Hilton Hotels & Resorts has a healthy African development pipeline of 52 hotels, and the group plans to enter 14 new countries over the next five years. So, there was much to discuss when editor Dylan Rogers sat down in Durban with Hilton’s President of Middle East, Africa and Turkey, Rudi Jagersbacher, Vice-President of Africa & Indian Ocean, Jan van der Putten, and Vice-President of Development for Sub-Saharan Africa, Mike Collini.
Context is everything, and it’s always a good idea to have it, particularly when dealing with numbers.
In the case of Hilton Hotels, those numbers are already significant, with the group now operating 5,300 hotels globally, having opened – roughly – a new hotel every day in 2017. According to Jagersbacher, 2,300 hotels – across the group’s 14 brands – are currently being built, and the African continent is a big part of Hilton’s development story.
To that end, 2017 saw the group move Collini from Istanbul to Cape Town, to bolster its development efforts.
“Growth for Africa is very important, and we have to out-perform the competitors to ensure we get new deals on an ongoing basis,” says Jagersbacher. “We also have to evaluate each location in terms of their different needs, and we have to recognise the trends. Not everyone wants luxury, yet everyone wants to travel, and they want good deals.”
That’s one of the reasons why the Hilton Garden Inn brand – the group’s mid-market or ‘focused services’ brand – is set to play a big role in Hilton’s African growth.
“I think Hilton Garden Inn is going to grow to be the biggest over time,” says Collini. “When I identified 200 strategic targets across Sub-Saharan Africa, almost a hundred of those were with Hilton Garden Inn. The reason for that is that it’s a highly effective and cost-efficient model. In terms of cost-per key, it’s almost half of that of a Hilton-branded property.”
No surprise, then, that three of the five projected Hilton openings in Africa in 2018 are Hilton Garden Inn hotels. The first is expected to open in Lusaka, Zambia in July, followed by a property in Mbabane, Swaziland, and the Hilton Garden Inn Gaborone in Botswana towards the end of the year.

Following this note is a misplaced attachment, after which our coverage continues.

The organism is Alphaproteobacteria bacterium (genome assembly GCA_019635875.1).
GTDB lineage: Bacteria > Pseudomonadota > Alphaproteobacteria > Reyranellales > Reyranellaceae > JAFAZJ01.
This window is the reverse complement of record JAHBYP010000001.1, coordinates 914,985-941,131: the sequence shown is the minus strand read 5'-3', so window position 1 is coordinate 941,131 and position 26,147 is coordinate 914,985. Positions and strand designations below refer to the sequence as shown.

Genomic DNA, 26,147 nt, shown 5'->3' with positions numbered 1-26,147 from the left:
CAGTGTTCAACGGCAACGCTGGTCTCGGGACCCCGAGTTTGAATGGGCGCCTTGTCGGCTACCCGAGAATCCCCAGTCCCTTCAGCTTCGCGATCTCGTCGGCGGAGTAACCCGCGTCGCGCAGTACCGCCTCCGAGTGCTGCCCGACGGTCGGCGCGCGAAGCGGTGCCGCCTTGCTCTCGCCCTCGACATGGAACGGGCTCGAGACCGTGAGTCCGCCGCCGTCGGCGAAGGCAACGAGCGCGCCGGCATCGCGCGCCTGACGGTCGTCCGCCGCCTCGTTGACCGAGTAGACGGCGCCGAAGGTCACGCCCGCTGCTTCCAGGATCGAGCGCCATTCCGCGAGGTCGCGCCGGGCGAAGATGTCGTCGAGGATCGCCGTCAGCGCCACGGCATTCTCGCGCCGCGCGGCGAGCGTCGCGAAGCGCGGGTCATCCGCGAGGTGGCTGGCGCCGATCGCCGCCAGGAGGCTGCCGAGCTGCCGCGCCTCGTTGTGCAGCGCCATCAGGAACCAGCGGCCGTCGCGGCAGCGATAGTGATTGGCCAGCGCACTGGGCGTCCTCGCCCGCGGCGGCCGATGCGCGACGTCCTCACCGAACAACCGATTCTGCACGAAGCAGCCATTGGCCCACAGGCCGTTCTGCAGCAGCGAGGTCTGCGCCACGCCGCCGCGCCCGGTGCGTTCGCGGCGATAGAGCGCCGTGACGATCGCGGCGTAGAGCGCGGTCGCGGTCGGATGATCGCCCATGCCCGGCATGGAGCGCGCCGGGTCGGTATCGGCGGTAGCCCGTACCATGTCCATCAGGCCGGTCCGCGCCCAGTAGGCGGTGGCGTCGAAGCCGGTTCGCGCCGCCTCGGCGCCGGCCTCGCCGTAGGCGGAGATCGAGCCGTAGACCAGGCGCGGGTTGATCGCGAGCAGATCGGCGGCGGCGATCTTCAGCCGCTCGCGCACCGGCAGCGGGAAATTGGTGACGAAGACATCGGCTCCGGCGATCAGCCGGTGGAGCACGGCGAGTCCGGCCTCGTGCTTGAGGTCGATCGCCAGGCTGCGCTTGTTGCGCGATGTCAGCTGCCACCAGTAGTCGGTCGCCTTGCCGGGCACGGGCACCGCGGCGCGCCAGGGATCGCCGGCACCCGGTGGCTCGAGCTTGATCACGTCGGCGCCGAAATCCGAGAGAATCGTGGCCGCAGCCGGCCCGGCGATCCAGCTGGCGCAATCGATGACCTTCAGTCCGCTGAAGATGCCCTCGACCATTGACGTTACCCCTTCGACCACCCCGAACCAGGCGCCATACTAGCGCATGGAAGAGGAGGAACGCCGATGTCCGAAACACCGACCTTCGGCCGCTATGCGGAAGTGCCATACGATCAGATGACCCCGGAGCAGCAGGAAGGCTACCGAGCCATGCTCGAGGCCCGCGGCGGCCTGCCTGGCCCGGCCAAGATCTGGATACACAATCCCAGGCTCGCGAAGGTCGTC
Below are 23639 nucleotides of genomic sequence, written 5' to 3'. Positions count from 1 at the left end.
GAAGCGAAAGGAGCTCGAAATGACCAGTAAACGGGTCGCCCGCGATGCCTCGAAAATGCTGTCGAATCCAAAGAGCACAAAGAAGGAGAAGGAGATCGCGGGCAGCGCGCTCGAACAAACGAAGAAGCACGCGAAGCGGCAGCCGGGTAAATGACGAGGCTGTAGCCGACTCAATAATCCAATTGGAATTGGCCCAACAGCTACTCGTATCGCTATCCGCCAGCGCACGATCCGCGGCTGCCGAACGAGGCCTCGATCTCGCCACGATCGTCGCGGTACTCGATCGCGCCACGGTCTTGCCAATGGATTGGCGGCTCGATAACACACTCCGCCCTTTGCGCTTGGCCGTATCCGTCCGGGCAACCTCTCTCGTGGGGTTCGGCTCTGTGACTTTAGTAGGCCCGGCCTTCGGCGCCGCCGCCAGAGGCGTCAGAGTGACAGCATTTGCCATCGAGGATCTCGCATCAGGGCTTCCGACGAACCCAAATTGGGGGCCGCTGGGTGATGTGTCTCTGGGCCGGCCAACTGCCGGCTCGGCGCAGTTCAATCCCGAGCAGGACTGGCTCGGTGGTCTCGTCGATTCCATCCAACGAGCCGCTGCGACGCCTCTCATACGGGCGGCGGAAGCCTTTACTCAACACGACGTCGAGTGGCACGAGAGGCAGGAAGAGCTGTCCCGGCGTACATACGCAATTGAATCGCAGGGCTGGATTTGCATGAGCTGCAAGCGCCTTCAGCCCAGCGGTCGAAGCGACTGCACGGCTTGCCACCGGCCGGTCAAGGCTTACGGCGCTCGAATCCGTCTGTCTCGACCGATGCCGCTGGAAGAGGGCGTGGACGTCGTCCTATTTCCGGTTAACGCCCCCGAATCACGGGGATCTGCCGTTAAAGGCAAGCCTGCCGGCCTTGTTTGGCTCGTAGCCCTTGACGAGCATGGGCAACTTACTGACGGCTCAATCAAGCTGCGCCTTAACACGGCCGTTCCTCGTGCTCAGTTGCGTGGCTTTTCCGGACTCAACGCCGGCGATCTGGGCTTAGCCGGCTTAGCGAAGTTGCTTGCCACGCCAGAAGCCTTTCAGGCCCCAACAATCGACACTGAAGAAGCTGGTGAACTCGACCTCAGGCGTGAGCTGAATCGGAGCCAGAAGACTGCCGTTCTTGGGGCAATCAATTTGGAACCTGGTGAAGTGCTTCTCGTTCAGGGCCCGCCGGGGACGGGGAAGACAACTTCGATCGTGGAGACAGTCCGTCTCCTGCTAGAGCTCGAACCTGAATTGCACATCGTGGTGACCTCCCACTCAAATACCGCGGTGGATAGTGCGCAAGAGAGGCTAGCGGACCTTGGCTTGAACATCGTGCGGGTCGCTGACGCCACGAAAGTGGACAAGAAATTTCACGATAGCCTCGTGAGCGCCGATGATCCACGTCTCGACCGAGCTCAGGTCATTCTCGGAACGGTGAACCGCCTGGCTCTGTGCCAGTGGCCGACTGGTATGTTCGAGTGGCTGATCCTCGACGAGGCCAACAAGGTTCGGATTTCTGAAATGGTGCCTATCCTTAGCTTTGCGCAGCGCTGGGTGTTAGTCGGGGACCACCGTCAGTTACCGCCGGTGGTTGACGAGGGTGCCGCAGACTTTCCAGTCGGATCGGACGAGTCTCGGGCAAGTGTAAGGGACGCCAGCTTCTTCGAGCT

“You have to go with what the market dictates, and most of these markets are showing that Hilton Garden Inn is the right brand – the most profitable and the one with the best returns,” says Collini.
In and around those HGI openings, Hilton plans to open its first Curio Collection by Hilton on the continent in July, followed by its second African DoubleTree by Hilton conversion. The Curio Collection property is adjacent to Murtala Muhammed International Airport in Lagos, whilst the DoubleTree is in Kigali, Rwanda, and is part of the Hilton African Growth Initiative, which was unveiled in October. HAGI will see Hilton spend $50m across approximately a hundred hotel conversions in Africa over the next five years, working with independent owners to convert their properties to a Hilton brand.
“DoubleTree has been our most successful conversion brand, and that’s down to its flexibility, in terms of room size and facilities,” says Collini. “Providing we can get an upscale positioning and look and feel, then, in theory, anything can be a DoubleTree. It’s positioned just below Hilton as an upscale brand.”
Collini says Curio Collection by Hilton, which is a ‘soft brand’ and predominantly intended for unique, independent hotels that are established in their markets, will be the other brand front of mind, when it comes to these conversion properties, which will ultimately benefit from Hilton’s global distribution system, reservations, digital platform, and Hilton Honors programme.
“Those are the two we see, but there’s nothing stopping a property from converting to a Hilton or a Hilton Garden Inn, although we expect the bulk to be DoubleTree and Curio Collection,” he says.
The Hilton African portfolio is currently made up of 42 hotels, with 52 under construction or in the design phase, meaning the next few years, in which Hilton will go into the likes of Tunisia, Uganda, the Democratic Republic of Congo and Ghana for the first time, will probably see the group near the 100-mark, in terms of hotels in Africa.
“From a growth perspective, the opportunity in Africa is enormous,” says Van der Putten. “There are 54 countries and it’s a huge geographical space – bigger than China – and with more people.”
That being said, HAGI is probably the game-changer for Hilton and is just ramping up the group’s development efforts, as Collini acknowledges.
“That is where we are really accelerating our growth.”